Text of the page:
Ordinance will make it easier to enforce smoking law

The City Council has approved a new ordinance to make it easier to enforce a state ban on smoking in public places.

The city ordinance will allow the Galesburg Police Department to prosecute the smoking ban, eliminating the state’s cumbersome enforcement mechanism.

Bars that have flouted the smoking ban could have their licenses revoked under the new system and violations will be prosecuted in the Knox County Courthouse instead of at administrative hearings in Peoria, as currently happens.

Municipalities have found it difficult and expensive to enforce the Smoke-Free Illinois Act that was passed by the state Legislature and was instituted in 2008.

The city had to send a police officer and an attorney to Peoria to prosecute violators of the state law, costs that will be eliminated by the city ordinance.

“The overtime costs were an issue,” Galesburg Police Department Chief David Christensen said.

The ordinance mirrors the state’s law, which bans smoking within 15 feet of the entrance of a place of employment and in bars and restaurants.

A fine of $100 will be levied for a first offense with a $250 fine for each subsequent violation of the ordinance.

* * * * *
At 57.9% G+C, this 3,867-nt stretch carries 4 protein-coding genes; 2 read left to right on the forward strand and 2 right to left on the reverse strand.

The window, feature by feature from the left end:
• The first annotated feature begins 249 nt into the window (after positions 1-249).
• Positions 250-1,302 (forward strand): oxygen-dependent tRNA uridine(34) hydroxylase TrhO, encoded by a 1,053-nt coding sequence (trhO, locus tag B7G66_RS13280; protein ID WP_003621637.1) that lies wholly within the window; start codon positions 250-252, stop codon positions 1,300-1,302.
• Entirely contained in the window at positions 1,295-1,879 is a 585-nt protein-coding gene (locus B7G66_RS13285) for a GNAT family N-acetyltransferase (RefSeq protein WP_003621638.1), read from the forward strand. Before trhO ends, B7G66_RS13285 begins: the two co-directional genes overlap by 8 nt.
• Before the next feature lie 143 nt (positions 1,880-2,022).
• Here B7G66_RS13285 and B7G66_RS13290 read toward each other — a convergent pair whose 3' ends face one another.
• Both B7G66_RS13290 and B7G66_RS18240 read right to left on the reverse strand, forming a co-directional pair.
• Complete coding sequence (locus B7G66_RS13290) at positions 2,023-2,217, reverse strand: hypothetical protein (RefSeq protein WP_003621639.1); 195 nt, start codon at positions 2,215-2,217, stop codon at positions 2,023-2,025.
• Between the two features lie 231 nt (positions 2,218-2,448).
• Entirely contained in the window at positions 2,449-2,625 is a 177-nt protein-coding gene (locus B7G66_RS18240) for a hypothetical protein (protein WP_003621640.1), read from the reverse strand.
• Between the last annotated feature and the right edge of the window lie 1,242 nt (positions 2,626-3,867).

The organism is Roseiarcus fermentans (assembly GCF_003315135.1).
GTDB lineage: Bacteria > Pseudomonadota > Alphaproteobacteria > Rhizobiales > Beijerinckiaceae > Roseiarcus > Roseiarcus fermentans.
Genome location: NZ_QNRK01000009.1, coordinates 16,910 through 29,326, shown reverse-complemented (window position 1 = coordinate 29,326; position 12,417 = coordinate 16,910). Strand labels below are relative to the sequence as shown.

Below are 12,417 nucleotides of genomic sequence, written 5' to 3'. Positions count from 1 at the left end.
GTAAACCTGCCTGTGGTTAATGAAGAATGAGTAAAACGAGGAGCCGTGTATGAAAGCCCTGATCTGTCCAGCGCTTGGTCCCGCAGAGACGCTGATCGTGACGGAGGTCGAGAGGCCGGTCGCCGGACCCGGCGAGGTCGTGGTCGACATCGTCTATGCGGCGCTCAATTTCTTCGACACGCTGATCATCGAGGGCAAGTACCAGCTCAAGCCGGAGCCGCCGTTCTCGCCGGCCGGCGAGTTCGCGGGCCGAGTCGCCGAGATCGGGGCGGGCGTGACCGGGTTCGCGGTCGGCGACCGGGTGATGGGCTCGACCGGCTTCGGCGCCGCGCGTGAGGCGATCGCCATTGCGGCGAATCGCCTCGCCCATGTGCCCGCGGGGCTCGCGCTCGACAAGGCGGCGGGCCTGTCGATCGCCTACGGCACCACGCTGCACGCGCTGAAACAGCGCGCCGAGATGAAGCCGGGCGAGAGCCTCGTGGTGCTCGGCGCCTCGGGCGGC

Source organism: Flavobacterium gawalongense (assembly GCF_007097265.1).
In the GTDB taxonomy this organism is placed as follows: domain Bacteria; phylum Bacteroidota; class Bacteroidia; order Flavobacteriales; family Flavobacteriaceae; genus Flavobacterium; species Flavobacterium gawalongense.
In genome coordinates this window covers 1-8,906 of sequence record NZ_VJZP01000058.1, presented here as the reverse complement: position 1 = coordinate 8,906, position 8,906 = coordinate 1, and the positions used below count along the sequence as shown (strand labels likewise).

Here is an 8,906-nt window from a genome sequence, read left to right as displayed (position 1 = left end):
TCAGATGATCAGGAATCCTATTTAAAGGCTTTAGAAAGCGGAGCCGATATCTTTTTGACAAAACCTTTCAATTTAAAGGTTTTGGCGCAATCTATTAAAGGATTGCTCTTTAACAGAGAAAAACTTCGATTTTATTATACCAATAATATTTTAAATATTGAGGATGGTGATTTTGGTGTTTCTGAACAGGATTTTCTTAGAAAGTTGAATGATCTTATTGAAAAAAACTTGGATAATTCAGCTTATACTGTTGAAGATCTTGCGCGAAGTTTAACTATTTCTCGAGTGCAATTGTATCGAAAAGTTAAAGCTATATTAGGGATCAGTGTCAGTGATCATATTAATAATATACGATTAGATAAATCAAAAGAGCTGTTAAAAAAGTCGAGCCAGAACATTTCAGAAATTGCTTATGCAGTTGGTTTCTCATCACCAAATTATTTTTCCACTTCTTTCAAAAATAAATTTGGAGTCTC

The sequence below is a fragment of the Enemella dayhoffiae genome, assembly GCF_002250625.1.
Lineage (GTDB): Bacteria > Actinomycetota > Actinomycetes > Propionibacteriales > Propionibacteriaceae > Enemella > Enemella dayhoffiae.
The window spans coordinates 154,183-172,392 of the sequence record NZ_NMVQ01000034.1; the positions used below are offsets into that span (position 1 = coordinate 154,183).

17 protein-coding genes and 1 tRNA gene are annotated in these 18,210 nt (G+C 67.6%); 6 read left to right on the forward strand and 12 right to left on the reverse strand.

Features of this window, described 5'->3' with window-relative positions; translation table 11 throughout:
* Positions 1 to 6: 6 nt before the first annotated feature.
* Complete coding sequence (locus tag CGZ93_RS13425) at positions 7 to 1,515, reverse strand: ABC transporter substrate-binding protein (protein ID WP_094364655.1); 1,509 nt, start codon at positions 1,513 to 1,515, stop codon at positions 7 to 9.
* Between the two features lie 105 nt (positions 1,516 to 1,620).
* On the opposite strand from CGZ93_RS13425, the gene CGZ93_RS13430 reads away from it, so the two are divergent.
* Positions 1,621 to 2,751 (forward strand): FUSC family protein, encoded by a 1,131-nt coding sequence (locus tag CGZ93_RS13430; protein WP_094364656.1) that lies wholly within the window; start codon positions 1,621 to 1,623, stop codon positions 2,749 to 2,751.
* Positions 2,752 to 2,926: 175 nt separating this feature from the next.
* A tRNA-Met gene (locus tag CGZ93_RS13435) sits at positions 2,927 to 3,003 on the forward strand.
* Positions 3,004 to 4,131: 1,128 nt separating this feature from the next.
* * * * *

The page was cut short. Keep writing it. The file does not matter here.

Under the new ordinance, a bar or restaurant owner could face a $250 fine if smoking occurs on their premises. A $500 fine would be imposed for a second violation.

The ordinance also will allow the liquor commissioner to review and possibly suspend or revoke a bar owner’s license. Mayor Sal Garza is the city’s liquor commissioner.

Alderman Ken Goad, Ward 1, said it was unfair that some bars did observe the smoking ban while others didn’t but were not being punished. Bars that flout the law gain a competitive disadvantage over those that don’t, some aldermen suggested.

“We have to uphold state law,” Goad said. “It’s a very large health issue and that’s why I’m in favor of this.”

The intent of the state law was to protect workers from the negative health consequences of working in a place were people smoke. The law also protects patrons in bars and restaurants from secondhand smoke.

Alderman Russell Fleming voted against the smoking ordinance He said he opposed the state law, and so couldn’t support the city ordinance. The council voted 7-1 in favor of the ordinance.

Fleming said he believed bar owners should be allowed to choose if smoking is permitted on their premises.

In addition to reducing costs of enforcing the smoking ban, the new city ordinance also will allow the city to keep all of the money generated through fines. The city only kept part of state fines imposed for violations of the smoking ban.

Although Alderman Wayne Dennis, Ward 2, voted for the new ordinance, he said he had been contacted by a worried bar owner who said he would “probably close his three taverns” if the city began to enforce the smoking ban.

source: galesburg.com

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